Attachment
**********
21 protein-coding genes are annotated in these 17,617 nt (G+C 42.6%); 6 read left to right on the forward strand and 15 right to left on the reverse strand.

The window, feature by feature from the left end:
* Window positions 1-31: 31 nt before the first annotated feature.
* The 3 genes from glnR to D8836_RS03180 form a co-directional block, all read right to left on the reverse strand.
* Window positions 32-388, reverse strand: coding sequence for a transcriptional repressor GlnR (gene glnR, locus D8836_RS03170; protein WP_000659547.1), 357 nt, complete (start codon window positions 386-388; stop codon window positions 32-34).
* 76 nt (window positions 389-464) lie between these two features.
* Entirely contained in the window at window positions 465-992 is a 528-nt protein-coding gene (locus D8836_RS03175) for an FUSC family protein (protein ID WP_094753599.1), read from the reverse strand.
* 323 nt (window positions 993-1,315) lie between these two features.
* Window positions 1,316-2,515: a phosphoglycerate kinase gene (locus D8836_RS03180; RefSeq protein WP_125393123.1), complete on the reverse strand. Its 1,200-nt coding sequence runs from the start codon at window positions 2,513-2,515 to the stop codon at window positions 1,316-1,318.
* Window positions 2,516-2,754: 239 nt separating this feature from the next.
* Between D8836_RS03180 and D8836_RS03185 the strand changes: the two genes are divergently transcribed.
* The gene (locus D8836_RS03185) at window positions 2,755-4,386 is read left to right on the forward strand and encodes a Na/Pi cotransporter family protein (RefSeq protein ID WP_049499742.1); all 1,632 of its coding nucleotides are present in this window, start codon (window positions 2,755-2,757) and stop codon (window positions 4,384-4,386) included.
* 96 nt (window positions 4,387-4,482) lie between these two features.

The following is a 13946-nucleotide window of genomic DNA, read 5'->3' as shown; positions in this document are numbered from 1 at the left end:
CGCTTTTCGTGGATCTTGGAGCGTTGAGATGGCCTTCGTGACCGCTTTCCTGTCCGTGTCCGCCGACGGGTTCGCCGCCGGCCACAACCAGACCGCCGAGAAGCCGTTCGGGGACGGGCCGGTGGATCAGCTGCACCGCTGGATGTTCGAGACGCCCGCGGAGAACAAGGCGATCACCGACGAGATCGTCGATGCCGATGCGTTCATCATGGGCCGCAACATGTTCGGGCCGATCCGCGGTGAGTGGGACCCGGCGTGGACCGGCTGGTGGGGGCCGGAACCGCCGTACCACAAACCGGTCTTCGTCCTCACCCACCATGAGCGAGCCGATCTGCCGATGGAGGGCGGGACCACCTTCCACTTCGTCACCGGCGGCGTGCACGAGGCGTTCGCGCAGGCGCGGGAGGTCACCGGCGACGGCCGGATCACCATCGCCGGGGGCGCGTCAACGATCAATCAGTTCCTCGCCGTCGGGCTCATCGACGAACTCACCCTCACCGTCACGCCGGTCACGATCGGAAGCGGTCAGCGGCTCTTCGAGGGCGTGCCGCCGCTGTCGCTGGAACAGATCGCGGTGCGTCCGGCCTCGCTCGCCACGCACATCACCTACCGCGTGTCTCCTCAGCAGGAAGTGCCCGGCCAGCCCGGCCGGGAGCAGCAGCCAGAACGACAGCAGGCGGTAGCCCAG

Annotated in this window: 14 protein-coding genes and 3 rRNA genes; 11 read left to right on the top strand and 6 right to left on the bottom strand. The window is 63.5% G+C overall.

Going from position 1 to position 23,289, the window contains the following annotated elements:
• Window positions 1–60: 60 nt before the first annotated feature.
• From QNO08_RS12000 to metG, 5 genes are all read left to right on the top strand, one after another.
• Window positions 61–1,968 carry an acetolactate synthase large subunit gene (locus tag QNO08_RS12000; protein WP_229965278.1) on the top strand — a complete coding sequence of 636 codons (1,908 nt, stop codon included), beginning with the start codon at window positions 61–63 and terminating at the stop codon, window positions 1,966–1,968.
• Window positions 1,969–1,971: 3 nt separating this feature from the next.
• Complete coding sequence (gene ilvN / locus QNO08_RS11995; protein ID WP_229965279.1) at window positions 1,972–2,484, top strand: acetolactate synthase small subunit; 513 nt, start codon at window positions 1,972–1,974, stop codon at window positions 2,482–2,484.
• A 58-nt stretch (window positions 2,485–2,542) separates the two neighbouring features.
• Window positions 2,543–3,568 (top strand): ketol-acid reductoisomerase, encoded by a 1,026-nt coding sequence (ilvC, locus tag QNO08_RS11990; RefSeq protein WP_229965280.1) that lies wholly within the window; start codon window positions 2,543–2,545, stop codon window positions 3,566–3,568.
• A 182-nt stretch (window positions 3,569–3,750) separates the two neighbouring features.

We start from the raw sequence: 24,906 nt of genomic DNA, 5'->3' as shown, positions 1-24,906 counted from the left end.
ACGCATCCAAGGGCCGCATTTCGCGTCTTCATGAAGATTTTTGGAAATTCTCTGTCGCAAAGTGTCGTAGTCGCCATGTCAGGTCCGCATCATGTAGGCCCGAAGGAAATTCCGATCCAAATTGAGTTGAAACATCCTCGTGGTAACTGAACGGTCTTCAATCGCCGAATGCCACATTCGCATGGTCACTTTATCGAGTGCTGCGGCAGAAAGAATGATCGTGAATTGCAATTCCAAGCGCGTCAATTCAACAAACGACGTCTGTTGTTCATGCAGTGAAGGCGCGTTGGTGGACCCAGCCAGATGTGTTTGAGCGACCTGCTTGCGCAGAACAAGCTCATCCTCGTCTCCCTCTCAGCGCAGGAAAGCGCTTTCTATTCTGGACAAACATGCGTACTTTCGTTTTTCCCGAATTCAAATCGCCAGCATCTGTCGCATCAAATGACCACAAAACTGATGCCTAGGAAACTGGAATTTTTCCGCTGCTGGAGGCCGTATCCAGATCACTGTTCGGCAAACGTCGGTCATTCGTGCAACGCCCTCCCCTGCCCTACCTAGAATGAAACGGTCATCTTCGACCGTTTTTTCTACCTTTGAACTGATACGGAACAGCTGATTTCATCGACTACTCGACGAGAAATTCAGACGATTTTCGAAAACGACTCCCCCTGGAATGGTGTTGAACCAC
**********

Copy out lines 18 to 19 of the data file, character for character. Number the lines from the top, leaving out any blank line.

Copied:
• Window positions 1–60: 60 nt before the first annotated feature.
• From QNO08_RS12000 to metG, 5 genes are all read left to right on the top strand, one after another.